World Oceans Day: Human Livelihoods are Inseparable from the Ocean

Plastic beverage bottles are one of the common trash on the beach. The United Nations calls on humanity to attach importance to ocean conservation. (Photo via ADH News)

The ocean is an essential source of the human economy. By 2030, the ocean industry will employ approximately 40 million people. The protection of the sea is one of the critical responsibilities of humanity. The United Nations will hold a virtual event, “World Ocean Day,” on June 8, 2021. The theme of “Ocean: Life and Livelihood” reminds humans to pay more attention to the conservation of the ocean.

New York (ADH News) – The Covid-19 pandemic has made countries pay more and more attention to the ecological conservation and ocean protection of the Earth. The Division for Ocean Affairs and the Law of the Sea (DOALOS) will hold a virtual celebration of “World Ocean Day” on June 8, 2021. Through the forum and the UN WOD Photo Competition, humans can understand the diversity of the ocean. And create sustainable livelihoods.

Plastic trash is one of the pollution sources of oceans. It not only causes marine life to die by accidental eating or being entangled but also may endanger human health. A large number of poorly managed plastic trash enter the environment of oceans every year, unable to be decomposed by bacteria, and eventually become microplastics (plastic fragments less than 5 mm, or about 0.2 inches, in diameter). The American Chemical Society (ACS) report stated that The researchers analyzed 47 human tissue samples by mass spectrometry, and these samples were found to have monomers or plastic constituents. Animals and humans can ingest the particles, with uncertain health consequences.

The report published by Ocean Conservancy pointed out that food wrappers were the most common waste in the International Coastal Ocean Cleanup in 2019, with nearly 9.42 million kg collected worldwide. Food wrappers and cigarette butts are the top two in the ranking of marine garbage, with a total of almost 9 million pieces. From these data, it is not difficult to find that as long as humans throw rubbish into the trash can and do not litter cigarette butts everywhere, the amount of rubbish in the sea will be greatly reduced.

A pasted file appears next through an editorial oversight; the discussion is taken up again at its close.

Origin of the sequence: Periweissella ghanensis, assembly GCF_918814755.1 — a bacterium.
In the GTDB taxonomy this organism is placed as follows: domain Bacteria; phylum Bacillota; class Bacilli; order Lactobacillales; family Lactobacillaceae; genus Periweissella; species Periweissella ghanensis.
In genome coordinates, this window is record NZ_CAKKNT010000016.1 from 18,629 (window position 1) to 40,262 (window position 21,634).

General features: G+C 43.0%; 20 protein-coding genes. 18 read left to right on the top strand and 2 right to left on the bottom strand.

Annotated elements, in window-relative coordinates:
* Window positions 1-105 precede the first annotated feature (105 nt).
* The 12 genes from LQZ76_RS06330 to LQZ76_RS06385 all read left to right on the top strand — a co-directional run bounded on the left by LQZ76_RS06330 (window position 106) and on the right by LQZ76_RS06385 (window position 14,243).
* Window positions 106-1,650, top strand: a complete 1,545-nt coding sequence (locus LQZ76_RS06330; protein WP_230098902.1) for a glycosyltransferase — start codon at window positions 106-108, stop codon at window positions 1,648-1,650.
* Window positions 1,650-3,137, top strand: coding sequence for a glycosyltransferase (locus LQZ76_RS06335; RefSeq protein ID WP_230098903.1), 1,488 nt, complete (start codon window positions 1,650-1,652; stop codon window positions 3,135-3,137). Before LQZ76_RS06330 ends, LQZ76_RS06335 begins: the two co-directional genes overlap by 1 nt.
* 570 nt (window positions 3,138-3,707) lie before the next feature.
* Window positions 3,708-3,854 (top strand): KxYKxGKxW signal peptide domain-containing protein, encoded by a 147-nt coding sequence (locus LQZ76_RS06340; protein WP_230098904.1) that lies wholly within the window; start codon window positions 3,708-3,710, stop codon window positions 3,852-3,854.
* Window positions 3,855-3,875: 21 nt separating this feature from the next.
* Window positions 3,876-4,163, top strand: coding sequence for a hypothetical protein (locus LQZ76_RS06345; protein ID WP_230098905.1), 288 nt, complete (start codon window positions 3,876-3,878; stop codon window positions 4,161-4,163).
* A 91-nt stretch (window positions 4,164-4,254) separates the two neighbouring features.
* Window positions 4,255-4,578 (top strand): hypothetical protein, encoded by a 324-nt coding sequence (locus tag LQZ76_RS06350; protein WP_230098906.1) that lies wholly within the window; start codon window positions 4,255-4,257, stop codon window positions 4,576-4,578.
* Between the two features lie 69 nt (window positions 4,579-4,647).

50% of the Earth’s oxygen and most living things come from the ocean, but human pollution and destruction caused 90% of significant fish populations to deplete and 50% of coral reefs destroyed. United Nations Secretary-General António Guterres urged: “As we work to end the pandemic and build back better, we have a once in a generation opportunity-and responsibility-to correct our relationship with the natural world, including the world’s seas and oceans.”

The ocean covers more than 70% of the earth and supports the life of mankind and all other creatures on the earth. Humans have the responsibility to protect the ocean and maintain ecological balance. The marine conservation group-Blue Ocean recommends the following ten things:

  • Mind Your Carbon Footprint and Reduce Energy Consumption.
  • Make safe, sustainable seafood choices.
  • Use fewer plastic products.
  • Help take care of the beach.
  • Don’t purchase items that exploit marine life.
  • Be an Ocean-Friendly Pet Owner.
  • Support organizations working to protect the ocean.
  • Influence community change through your choices.
  • Travel the ocean responsibly.
  • Say no to dolphin shows.

Through various activities and knowledge sharing, people’s awareness of the environmental protection of the ocean has been raised. Many governments and environmental groups hold activities such as beach cleaning and charitable running, hoping to take this opportunity to call on mankind to protect the ocean, understand the rich value of the ocean, and attach importance to issues such as global pollution and excessive consumption of fish resources.

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